You might well have seen Jesse Dean’s fantastic article on boardgame reviews and A Few Acres of Snow the other week - it deservedly generated a lot of discussion on the forums. Jesse’s work on this inspired me to have another think about reviewing generally which resulted in a piece on NoHighScores last week about the function of criticism in gaming. That was, deliberately, a generalist piece about game reviewing, its purpose and a comparison to professional criticism in other areas. But I am primarily a board gamer and not a video gamer and whilst I felt that was an important piece to write in terms of theory, I wanted to write a much more definitive one when it came to board gaming.
In that previous piece I lumped board and video game reviews together for the sake of convenience and rather glossed over the differences between them, putting it down entirely to the lack of a professional press on the subject. But this is disingenuous: while video game journalism could benefit from some focus and self-examination it is on the whole in a much better state that board game journalism. I don’t want to possibly preempt Jesse in regards to what he’s going to write with his own survey results but what he told me he found was very scary. And if confirmed what I’d observed myself: that what the board game community seems to be celebrating in terms of reviews are verbatim rules re-writes with a lot of pictures and little or no opinion or analysis, at least if the thumb count on boardgamegeek.com is anything to go by. This is deeply alarming: it’s one thing to suggest that the people who write about board games aren’t stepping up to the plate in terms of quality or pushing the envelope but far more terrifying to contemplate that their audience of supposedly well educated, intelligent gamers is lapping up poor quality material and falling for the most basic traps of mistaking presentation for depth.
I don’t doubt that the source of this blindness is the entrenched amateurism of the game reviewing community, but where that comes from is quite another question. Partly I suspect it’s an issue of perverse pride: the board gaming hobby has never really had a professional press and yet it’s thrived nonetheless, so why not celebrate the amateurism that got us there? This I can relate to - it is after all a similar feeling to the one that lead us to adopt the label “Ameritrash” as an ironic celebration of what others were criticising. I also suspect that the boardgamegeek-as-hobby phenomenon must bear some blame. Such is the devotion that a lot of gamers have to that website and the amateur (as in non-paid) content it carries, that a criticism of material on the basis of it being amateur is seen as a criticism of the parent site and rejected.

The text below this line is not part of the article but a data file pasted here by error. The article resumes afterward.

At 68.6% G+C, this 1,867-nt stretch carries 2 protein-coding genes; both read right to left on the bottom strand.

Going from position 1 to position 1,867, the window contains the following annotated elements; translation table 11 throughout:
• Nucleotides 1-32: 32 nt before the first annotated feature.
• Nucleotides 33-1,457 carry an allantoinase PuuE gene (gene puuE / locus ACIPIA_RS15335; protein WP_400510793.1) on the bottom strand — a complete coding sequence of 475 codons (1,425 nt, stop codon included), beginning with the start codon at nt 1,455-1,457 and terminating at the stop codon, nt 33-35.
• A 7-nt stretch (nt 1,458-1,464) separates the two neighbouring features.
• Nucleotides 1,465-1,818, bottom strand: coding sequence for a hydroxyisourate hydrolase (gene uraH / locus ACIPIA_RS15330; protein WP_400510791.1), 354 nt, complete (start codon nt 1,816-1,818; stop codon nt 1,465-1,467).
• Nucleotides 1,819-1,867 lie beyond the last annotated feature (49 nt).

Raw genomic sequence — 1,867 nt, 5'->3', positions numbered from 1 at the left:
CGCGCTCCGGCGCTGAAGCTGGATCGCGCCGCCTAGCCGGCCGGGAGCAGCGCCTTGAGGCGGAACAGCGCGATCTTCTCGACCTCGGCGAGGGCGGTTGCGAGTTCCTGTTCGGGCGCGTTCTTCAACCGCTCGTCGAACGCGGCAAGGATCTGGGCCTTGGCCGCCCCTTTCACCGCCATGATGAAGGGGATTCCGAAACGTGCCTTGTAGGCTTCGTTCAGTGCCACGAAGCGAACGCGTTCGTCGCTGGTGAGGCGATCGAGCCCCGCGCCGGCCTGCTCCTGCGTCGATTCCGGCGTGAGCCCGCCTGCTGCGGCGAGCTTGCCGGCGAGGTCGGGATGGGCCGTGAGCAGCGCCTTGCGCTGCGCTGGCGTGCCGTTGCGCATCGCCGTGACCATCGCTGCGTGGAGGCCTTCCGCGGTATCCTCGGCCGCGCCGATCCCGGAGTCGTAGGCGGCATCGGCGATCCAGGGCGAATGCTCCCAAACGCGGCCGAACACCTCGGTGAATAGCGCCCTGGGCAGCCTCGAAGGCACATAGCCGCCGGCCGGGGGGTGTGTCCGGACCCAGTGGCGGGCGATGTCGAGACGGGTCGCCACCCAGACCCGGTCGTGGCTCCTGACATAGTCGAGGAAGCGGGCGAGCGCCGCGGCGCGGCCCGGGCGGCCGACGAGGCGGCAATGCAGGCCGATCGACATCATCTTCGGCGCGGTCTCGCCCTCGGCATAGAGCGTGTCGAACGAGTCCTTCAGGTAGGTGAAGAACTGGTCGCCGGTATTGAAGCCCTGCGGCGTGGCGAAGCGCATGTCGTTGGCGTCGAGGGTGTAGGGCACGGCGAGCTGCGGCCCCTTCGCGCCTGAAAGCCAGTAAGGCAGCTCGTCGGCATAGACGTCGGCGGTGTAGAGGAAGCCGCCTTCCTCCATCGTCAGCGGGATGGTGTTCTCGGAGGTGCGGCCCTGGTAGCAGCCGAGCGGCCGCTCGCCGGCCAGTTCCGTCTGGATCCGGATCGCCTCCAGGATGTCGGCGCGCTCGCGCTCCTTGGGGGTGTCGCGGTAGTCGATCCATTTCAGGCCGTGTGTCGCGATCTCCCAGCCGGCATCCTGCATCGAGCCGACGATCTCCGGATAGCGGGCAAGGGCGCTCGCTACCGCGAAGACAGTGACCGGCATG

But the more I think about it, the more I think the bulk of the problem is simply the peculiar nature of board games and the people that play them. I’ve observed in the past that board games are pretty much unique in the vast annals of Things That Get Reviewed. Normally, a requirement of criticism is that the item in question should have a significant element of subjective appreciation, of user/viewer opinion in other words. Otherwise, what’s the point of having a critic review it for you? If its merits are obvious and objective, you can decide for yourself what to make of it. But a lot of board games do not fall neatly into this category. The mechanics of most board games have clearly defined mathematical roots, and in very many cases - especially true of the modern design paradigm - these can be perceived quite clearly through the obfuscation of theme that the designer has laid on the top. Understanding, appreciating and manipulating these is the basis of a lot of game strategy. This element of game design is quite clearly not subjective: if it’s mathematical one can make clear and unambiguous judgements on whether it has succeeded or failed. And yet a game which is nothing but mathematical analysis would be, to a gamer of almost any taste, a poor game. The added value in games comes from elsewhere, often from interacting from your fellow players but also from drama, tension, theme, narrative, even artwork and production. These obviously are subjective elements when it comes to criticism. In other game genres such as video and role-playing, although the games contain mathematical elements, the pleasure of the experience is entirely independent of understanding them so the critic can concentrate on the subjective. So while properly balancing the objective and subjective is a key goal of all form of criticism, nowhere is it so vital as in board gaming, where the success of the product itself is equally dependent on maintaining that same difficult, challenging balance.